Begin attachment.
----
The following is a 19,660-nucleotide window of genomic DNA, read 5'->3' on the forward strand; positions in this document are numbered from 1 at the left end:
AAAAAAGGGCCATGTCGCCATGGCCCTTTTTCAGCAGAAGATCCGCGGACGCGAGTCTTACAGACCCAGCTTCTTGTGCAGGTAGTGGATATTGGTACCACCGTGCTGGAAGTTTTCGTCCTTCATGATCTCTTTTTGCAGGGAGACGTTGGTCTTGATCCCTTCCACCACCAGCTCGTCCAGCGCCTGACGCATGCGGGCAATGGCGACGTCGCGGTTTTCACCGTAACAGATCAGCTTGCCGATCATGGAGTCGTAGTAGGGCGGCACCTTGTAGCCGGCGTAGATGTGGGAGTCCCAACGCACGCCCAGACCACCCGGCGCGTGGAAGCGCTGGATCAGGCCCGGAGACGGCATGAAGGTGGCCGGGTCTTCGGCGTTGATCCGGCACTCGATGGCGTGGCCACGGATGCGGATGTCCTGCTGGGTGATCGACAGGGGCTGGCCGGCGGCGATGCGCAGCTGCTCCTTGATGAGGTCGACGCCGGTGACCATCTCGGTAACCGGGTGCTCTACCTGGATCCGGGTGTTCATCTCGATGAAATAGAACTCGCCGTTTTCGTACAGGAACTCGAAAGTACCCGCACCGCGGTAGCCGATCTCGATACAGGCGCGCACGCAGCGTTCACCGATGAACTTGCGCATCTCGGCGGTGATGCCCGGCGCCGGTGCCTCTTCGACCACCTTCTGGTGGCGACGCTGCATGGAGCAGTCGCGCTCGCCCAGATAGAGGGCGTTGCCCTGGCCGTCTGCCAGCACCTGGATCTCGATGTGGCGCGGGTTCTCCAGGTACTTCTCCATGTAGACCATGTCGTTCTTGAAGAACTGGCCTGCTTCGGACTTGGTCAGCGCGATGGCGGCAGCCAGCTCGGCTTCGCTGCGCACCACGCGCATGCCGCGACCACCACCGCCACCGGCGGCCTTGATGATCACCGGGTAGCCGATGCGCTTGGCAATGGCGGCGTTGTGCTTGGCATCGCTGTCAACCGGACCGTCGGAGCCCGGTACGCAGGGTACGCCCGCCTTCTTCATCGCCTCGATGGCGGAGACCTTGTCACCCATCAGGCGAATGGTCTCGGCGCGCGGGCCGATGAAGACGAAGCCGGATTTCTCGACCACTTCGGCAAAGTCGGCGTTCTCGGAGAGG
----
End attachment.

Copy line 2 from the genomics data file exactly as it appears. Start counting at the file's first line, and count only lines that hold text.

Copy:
AAAAAAGGGCCATGTCGCCATGGCCCTTTTTCAGCAGAAGATCCGCGGACGCGAGTCTTACAGACCCAGCTTCTTGTGCAGGTAGTGGATATTGGTACCACCGTGCTGGAAGTTTTCGTCCTTCATGATCTCTTTTTGCAGGGAGACGTTGGTCTTGATCCCTTCCACCACCAGCTCGTCCAGCGCCTGACGCATGCGGGCAATGGCGACGTCGCGGTTTTCACCGTAACAGATCAGCTTGCCGATCATGGAGTCGTAGTAGGGCGGCACCTTGTAGCCGGCGTAGATGTGGGAGTCCCAACGCACGCCCAGACCACCCGGCGCGTGGAAGCGCTGGATCAGGCCCGGAGACGGCATGAAGGTGGCCGGGTCTTCGGCGTTGATCCGGCACTCGATGGCGTGGCCACGGATGCGGATGTCCTGCTGGGTGATCGACAGGGGCTGGCCGGCGGCGATGCGCAGCTGCTCCTTGATGAGGTCGACGCCGGTGACCATCTCGGTAACCGGGTGCTCTACCTGGATCCGGGTGTTCATCTCGATGAAATAGAACTCGCCGTTTTCGTACAGGAACTCGAAAGTACCCGCACCGCGGTAGCCGATCTCGATACAGGCGCGCACGCAGCGTTCACCGATGAACTTGCGCATCTCGGCGGTGATGCCCGGCGCCGGTGCCTCTTCGACCACCTTCTGGTGGCGACGCTGCATGGAGCAGTCGCGCTCGCCCAGATAGAGGGCGTTGCCCTGGCCGTCTGCCAGCACCTGGATCTCGATGTGGCGCGGGTTCTCCAGGTACTTCTCCATGTAGACCATGTCGTTCTTGAAGAACTGGCCTGCTTCGGACTTGGTCAGCGCGATGGCGGCAGCCAGCTCGGCTTCGCTGCGCACCACGCGCATGCCGCGACCACCACCGCCACCGGCGGCCTTGATGATCACCGGGTAGCCGATGCGCTTGGCAATGGCGGCGTTGTGCTTGGCATCGCTGTCAACCGGACCGTCGGAGCCCGGTACGCAGGGTACGCCCGCCTTCTTCATCGCCTCGATGGCGGAGACCTTGTCACCCATCAGGCGAATGGTCTCGGCGCGCGGGCCGATGAAGACGAAGCCGGATTTCTCGACCACTTCGGCAAAGTCGGCGTTCTCGGAGAGG